In the Heart of Wine Country, This Newberg Brewery Crafts Hyperlocal Wild Ales

Think you know farmhouse ales? At Wolves & People, think again.

By Ramona DeNies July 12, 2016 Published in the August 2016 issue of Portland Monthly

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Wolves & People’s outdoor patio and Doug fir doors from an old Rainier facility

On summer days in the 1980s, Christian DeBenedetti and his brothers played “wolves and people”—their own version of sharks and minnows—at their family’s farm in Newberg. With a hazelnut orchard, a 1912 barn, and a vegetable garden, it was a good place to grow up—and, unbeknownst to him at the time, the future chapel for his “from the land” beer dogma. 

DeBenedetti—a journalist with stints at National Geographic Adventure and Men’s Journal (he’s also freelanced for Portland Monthly)—has made writing about craft beer his main gig. He lectured at big industry events, researched European and West African brewing traditions, and penned a pair of beer books. All along, he entertained the idea that those who teach, to invert the saying, can also do.

Named for his old tag game, Wolves & People Farmhouse Brewery is the dream come true, manifested in nine-foot Doug fir doors (salvaged from Rainier’s original 1884 brewery), an old copper-clad brewhouse from McMinnville’s Heater Allen, and a view of hazelnut trees stretching for acres. As of early May 2016, the family farm has a new calling—as DeBenedetti’s now-open-to-the-public lab for hyperlocal saisons, pales, and sour beers inspired by the wild-fermented farmhouse ales of Belgium.

“We want to challenge your idea of what a farmhouse ale is,” says DeBenedetti. “Historically this means styles out of southern Belgium, made with whatever you have access to. Here we have pristine well water right off the Parrett Mountain aquifer, wild yeast we can isolate off plum trees, grapes, and every flower on the property.”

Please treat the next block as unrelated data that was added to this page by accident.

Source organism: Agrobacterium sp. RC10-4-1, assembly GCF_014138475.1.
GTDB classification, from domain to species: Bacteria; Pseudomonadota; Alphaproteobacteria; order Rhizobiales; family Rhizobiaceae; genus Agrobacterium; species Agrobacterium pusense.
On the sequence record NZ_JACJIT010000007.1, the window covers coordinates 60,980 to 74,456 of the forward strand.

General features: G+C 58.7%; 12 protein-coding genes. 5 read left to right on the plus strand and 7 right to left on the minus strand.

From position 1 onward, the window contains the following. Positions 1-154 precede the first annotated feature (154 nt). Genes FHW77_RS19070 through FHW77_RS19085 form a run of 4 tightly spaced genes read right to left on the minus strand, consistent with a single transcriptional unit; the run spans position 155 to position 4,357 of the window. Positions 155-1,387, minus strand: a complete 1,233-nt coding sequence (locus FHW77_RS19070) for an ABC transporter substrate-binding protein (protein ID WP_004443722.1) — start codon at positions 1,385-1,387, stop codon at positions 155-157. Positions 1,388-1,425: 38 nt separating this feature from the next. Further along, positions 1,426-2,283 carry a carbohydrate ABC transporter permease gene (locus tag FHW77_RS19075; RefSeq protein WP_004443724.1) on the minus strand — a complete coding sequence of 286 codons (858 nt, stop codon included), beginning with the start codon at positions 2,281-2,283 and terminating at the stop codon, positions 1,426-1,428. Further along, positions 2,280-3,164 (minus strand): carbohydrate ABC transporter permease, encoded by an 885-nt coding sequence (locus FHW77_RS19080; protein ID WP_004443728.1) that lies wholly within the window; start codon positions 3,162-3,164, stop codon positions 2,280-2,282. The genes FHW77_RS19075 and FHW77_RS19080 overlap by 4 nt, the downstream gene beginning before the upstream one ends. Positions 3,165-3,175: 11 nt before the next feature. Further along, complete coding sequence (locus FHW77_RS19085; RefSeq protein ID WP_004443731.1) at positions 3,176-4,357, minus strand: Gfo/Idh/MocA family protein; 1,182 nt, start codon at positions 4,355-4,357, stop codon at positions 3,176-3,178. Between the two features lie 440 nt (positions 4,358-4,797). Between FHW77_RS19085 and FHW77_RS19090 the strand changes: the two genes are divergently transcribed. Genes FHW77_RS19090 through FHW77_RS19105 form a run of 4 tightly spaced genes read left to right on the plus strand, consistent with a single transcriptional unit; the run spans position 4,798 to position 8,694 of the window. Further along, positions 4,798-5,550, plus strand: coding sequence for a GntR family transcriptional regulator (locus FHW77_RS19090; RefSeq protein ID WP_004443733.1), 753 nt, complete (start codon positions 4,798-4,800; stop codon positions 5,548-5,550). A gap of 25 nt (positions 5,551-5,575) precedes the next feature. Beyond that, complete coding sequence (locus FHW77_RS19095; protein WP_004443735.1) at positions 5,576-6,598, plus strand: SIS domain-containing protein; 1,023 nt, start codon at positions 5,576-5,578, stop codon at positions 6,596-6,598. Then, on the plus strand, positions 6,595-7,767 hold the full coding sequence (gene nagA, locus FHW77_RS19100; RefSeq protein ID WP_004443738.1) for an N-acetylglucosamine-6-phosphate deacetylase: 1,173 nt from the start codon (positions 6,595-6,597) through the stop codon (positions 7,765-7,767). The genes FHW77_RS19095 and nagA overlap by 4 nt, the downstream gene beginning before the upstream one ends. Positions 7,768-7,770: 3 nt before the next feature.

Next on DeBenedetti’s dream list? Bottling, supplying area restaurants, building an indoor beer hall, and getting even wilder: he and head brewer Jake Miller hope to install a Belgian-style “coolship” above the tasting room for spontaneous fermentation—a technique that harks back to the earliest roots of brewing.

“Saison has a beautiful, rich history, but it’s not frozen in time. For me, that’s what a great brewery should be—a grand lodge that brings people together to learn about beer.”

Drink This

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A glass of grisette, one of the historic styles the brewery prides itself on reviving

At press time, Wolves & People had brewed small batches in more than two dozen distinct styles. That means a fresh tap list every week, ranging from Baltic-inspired low-alcohol kvass to beer brewed with yeast strains from the farm’s own stone fruit trees and filbert catkins. Three excellent quaffs you might see:

In keeping with DeBenedetti’s aim to make “ancient beers in a modern style,” this sessionable grisette—an obscure brew that once sustained Belgian miners—drinks light, tart, and fabulously clean.

Instinctive Travels
DeBenedetti brought this generously dry-hopped, Walloon-yeasted saison to a late-spring Oregon Brewshed Alliance event and won the People’s Choice Award.

Tractor Pull
A strong ale that lives up to its name, spiced with organic cinnamon and a hearty dose of rye and roasty specialty malts, this is Wolves & People’s resounding answer to a nightcap.

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